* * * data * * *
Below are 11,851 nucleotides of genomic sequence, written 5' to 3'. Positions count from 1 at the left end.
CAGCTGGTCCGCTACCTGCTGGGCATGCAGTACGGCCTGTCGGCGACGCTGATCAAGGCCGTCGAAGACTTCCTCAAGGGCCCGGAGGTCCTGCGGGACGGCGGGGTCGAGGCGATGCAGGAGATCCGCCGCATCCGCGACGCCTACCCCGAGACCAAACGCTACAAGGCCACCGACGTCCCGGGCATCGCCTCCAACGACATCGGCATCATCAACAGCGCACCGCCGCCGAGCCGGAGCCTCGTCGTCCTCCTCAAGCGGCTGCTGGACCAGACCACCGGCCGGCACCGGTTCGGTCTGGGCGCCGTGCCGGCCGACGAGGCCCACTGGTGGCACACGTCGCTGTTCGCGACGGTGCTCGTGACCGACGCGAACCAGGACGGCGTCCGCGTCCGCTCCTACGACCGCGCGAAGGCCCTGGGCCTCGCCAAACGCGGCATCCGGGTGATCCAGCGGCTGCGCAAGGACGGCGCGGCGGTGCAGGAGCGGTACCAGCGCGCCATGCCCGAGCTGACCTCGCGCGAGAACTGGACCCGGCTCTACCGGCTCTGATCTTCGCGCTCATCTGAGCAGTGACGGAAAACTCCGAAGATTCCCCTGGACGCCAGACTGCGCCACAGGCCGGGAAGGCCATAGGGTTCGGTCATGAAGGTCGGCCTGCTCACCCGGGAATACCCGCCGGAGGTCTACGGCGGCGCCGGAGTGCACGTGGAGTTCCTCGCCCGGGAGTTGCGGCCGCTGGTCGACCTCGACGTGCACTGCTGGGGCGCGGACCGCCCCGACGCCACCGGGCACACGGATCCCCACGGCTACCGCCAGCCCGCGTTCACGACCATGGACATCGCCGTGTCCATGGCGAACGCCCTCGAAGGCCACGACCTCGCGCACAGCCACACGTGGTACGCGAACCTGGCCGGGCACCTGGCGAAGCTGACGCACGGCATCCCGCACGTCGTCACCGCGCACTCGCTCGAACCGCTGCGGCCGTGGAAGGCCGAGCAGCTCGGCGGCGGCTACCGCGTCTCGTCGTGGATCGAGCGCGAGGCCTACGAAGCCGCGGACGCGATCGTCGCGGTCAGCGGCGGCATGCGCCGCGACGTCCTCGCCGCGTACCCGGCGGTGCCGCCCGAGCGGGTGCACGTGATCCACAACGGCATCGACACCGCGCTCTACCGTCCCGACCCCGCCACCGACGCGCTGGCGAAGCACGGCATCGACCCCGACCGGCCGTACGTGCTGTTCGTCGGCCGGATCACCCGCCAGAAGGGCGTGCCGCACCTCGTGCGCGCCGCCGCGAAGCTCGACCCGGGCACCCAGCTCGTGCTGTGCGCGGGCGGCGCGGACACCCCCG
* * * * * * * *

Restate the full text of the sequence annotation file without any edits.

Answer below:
Below are 11,851 nucleotides of genomic sequence, written 5' to 3'. Positions count from 1 at the left end.
CAGCTGGTCCGCTACCTGCTGGGCATGCAGTACGGCCTGTCGGCGACGCTGATCAAGGCCGTCGAAGACTTCCTCAAGGGCCCGGAGGTCCTGCGGGACGGCGGGGTCGAGGCGATGCAGGAGATCCGCCGCATCCGCGACGCCTACCCCGAGACCAAACGCTACAAGGCCACCGACGTCCCGGGCATCGCCTCCAACGACATCGGCATCATCAACAGCGCACCGCCGCCGAGCCGGAGCCTCGTCGTCCTCCTCAAGCGGCTGCTGGACCAGACCACCGGCCGGCACCGGTTCGGTCTGGGCGCCGTGCCGGCCGACGAGGCCCACTGGTGGCACACGTCGCTGTTCGCGACGGTGCTCGTGACCGACGCGAACCAGGACGGCGTCCGCGTCCGCTCCTACGACCGCGCGAAGGCCCTGGGCCTCGCCAAACGCGGCATCCGGGTGATCCAGCGGCTGCGCAAGGACGGCGCGGCGGTGCAGGAGCGGTACCAGCGCGCCATGCCCGAGCTGACCTCGCGCGAGAACTGGACCCGGCTCTACCGGCTCTGATCTTCGCGCTCATCTGAGCAGTGACGGAAAACTCCGAAGATTCCCCTGGACGCCAGACTGCGCCACAGGCCGGGAAGGCCATAGGGTTCGGTCATGAAGGTCGGCCTGCTCACCCGGGAATACCCGCCGGAGGTCTACGGCGGCGCCGGAGTGCACGTGGAGTTCCTCGCCCGGGAGTTGCGGCCGCTGGTCGACCTCGACGTGCACTGCTGGGGCGCGGACCGCCCCGACGCCACCGGGCACACGGATCCCCACGGCTACCGCCAGCCCGCGTTCACGACCATGGACATCGCCGTGTCCATGGCGAACGCCCTCGAAGGCCACGACCTCGCGCACAGCCACACGTGGTACGCGAACCTGGCCGGGCACCTGGCGAAGCTGACGCACGGCATCCCGCACGTCGTCACCGCGCACTCGCTCGAACCGCTGCGGCCGTGGAAGGCCGAGCAGCTCGGCGGCGGCTACCGCGTCTCGTCGTGGATCGAGCGCGAGGCCTACGAAGCCGCGGACGCGATCGTCGCGGTCAGCGGCGGCATGCGCCGCGACGTCCTCGCCGCGTACCCGGCGGTGCCGCCCGAGCGGGTGCACGTGATCCACAACGGCATCGACACCGCGCTCTACCGTCCCGACCCCGCCACCGACGCGCTGGCGAAGCACGGCATCGACCCCGACCGGCCGTACGTGCTGTTCGTCGGCCGGATCACCCGCCAGAAGGGCGTGCCGCACCTCGTGCGCGCCGCCGCGAAGCTCGACCCGGGCACCCAGCTCGTGCTGTGCGCGGGCGGCGCGGACACCCCCG